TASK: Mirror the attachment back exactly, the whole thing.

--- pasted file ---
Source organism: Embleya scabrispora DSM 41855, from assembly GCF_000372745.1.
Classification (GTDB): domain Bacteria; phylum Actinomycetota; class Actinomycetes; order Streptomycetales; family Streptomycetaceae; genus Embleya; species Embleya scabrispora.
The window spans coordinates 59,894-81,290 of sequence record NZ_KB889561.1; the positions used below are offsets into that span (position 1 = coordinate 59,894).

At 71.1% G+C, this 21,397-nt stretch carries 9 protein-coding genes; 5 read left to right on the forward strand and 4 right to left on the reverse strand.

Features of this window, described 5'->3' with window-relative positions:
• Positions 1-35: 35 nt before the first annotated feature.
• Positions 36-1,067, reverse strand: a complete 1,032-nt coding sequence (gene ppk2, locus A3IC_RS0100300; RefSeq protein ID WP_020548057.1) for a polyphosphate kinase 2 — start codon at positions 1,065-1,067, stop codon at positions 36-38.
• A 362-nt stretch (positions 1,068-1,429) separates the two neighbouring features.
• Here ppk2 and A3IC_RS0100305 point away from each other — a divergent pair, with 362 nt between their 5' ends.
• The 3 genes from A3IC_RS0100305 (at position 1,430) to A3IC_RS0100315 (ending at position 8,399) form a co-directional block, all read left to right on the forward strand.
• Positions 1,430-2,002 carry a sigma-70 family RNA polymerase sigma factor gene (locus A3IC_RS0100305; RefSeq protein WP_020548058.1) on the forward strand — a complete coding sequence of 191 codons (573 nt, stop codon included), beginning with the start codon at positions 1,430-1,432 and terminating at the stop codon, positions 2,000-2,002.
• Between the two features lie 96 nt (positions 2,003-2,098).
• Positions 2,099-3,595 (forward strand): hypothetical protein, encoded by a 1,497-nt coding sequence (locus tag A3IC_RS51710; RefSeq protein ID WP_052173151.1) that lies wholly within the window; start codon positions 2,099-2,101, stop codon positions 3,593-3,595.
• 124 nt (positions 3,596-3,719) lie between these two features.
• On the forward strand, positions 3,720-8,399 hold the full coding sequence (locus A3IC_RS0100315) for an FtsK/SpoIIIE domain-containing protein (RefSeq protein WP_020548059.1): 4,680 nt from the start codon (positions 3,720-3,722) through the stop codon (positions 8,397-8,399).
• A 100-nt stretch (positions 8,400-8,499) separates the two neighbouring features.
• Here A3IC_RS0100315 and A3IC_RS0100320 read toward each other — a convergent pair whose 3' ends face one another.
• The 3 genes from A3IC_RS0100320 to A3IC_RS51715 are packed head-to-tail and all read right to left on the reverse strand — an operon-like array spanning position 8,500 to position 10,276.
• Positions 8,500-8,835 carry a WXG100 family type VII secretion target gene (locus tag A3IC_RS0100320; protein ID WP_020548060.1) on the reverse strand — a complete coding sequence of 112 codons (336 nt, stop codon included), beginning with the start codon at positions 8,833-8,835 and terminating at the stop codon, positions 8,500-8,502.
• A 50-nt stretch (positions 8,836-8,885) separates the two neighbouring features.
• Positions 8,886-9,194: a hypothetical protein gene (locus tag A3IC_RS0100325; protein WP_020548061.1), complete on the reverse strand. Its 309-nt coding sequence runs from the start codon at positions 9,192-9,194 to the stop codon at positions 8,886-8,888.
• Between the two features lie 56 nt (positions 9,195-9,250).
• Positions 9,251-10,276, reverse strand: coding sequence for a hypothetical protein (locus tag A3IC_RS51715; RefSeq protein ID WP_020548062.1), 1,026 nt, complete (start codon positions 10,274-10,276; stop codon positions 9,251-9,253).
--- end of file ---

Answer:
Source organism: Embleya scabrispora DSM 41855, from assembly GCF_000372745.1.
Classification (GTDB): domain Bacteria; phylum Actinomycetota; class Actinomycetes; order Streptomycetales; family Streptomycetaceae; genus Embleya; species Embleya scabrispora.
The window spans coordinates 59,894-81,290 of sequence record NZ_KB889561.1; the positions used below are offsets into that span (position 1 = coordinate 59,894).

At 71.1% G+C, this 21,397-nt stretch carries 9 protein-coding genes; 5 read left to right on the forward strand and 4 right to left on the reverse strand.

Features of this window, described 5'->3' with window-relative positions:
• Positions 1-35: 35 nt before the first annotated feature.
• Positions 36-1,067, reverse strand: a complete 1,032-nt coding sequence (gene ppk2, locus A3IC_RS0100300; RefSeq protein ID WP_020548057.1) for a polyphosphate kinase 2 — start codon at positions 1,065-1,067, stop codon at positions 36-38.
• A 362-nt stretch (positions 1,068-1,429) separates the two neighbouring features.
• Here ppk2 and A3IC_RS0100305 point away from each other — a divergent pair, with 362 nt between their 5' ends.
• The 3 genes from A3IC_RS0100305 (at position 1,430) to A3IC_RS0100315 (ending at position 8,399) form a co-directional block, all read left to right on the forward strand.
• Positions 1,430-2,002 carry a sigma-70 family RNA polymerase sigma factor gene (locus A3IC_RS0100305; RefSeq protein WP_020548058.1) on the forward strand — a complete coding sequence of 191 codons (573 nt, stop codon included), beginning with the start codon at positions 1,430-1,432 and terminating at the stop codon, positions 2,000-2,002.
• Between the two features lie 96 nt (positions 2,003-2,098).
• Positions 2,099-3,595 (forward strand): hypothetical protein, encoded by a 1,497-nt coding sequence (locus tag A3IC_RS51710; RefSeq protein ID WP_052173151.1) that lies wholly within the window; start codon positions 2,099-2,101, stop codon positions 3,593-3,595.
• 124 nt (positions 3,596-3,719) lie between these two features.
• On the forward strand, positions 3,720-8,399 hold the full coding sequence (locus A3IC_RS0100315) for an FtsK/SpoIIIE domain-containing protein (RefSeq protein WP_020548059.1): 4,680 nt from the start codon (positions 3,720-3,722) through the stop codon (positions 8,397-8,399).
• A 100-nt stretch (positions 8,400-8,499) separates the two neighbouring features.
• Here A3IC_RS0100315 and A3IC_RS0100320 read toward each other — a convergent pair whose 3' ends face one another.
• The 3 genes from A3IC_RS0100320 to A3IC_RS51715 are packed head-to-tail and all read right to left on the reverse strand — an operon-like array spanning position 8,500 to position 10,276.
• Positions 8,500-8,835 carry a WXG100 family type VII secretion target gene (locus tag A3IC_RS0100320; protein ID WP_020548060.1) on the reverse strand — a complete coding sequence of 112 codons (336 nt, stop codon included), beginning with the start codon at positions 8,833-8,835 and terminating at the stop codon, positions 8,500-8,502.
• A 50-nt stretch (positions 8,836-8,885) separates the two neighbouring features.
• Positions 8,886-9,194: a hypothetical protein gene (locus tag A3IC_RS0100325; protein WP_020548061.1), complete on the reverse strand. Its 309-nt coding sequence runs from the start codon at positions 9,192-9,194 to the stop codon at positions 8,886-8,888.
• Between the two features lie 56 nt (positions 9,195-9,250).
• Positions 9,251-10,276, reverse strand: coding sequence for a hypothetical protein (locus tag A3IC_RS51715; RefSeq protein ID WP_020548062.1), 1,026 nt, complete (start codon positions 10,274-10,276; stop codon positions 9,251-9,253).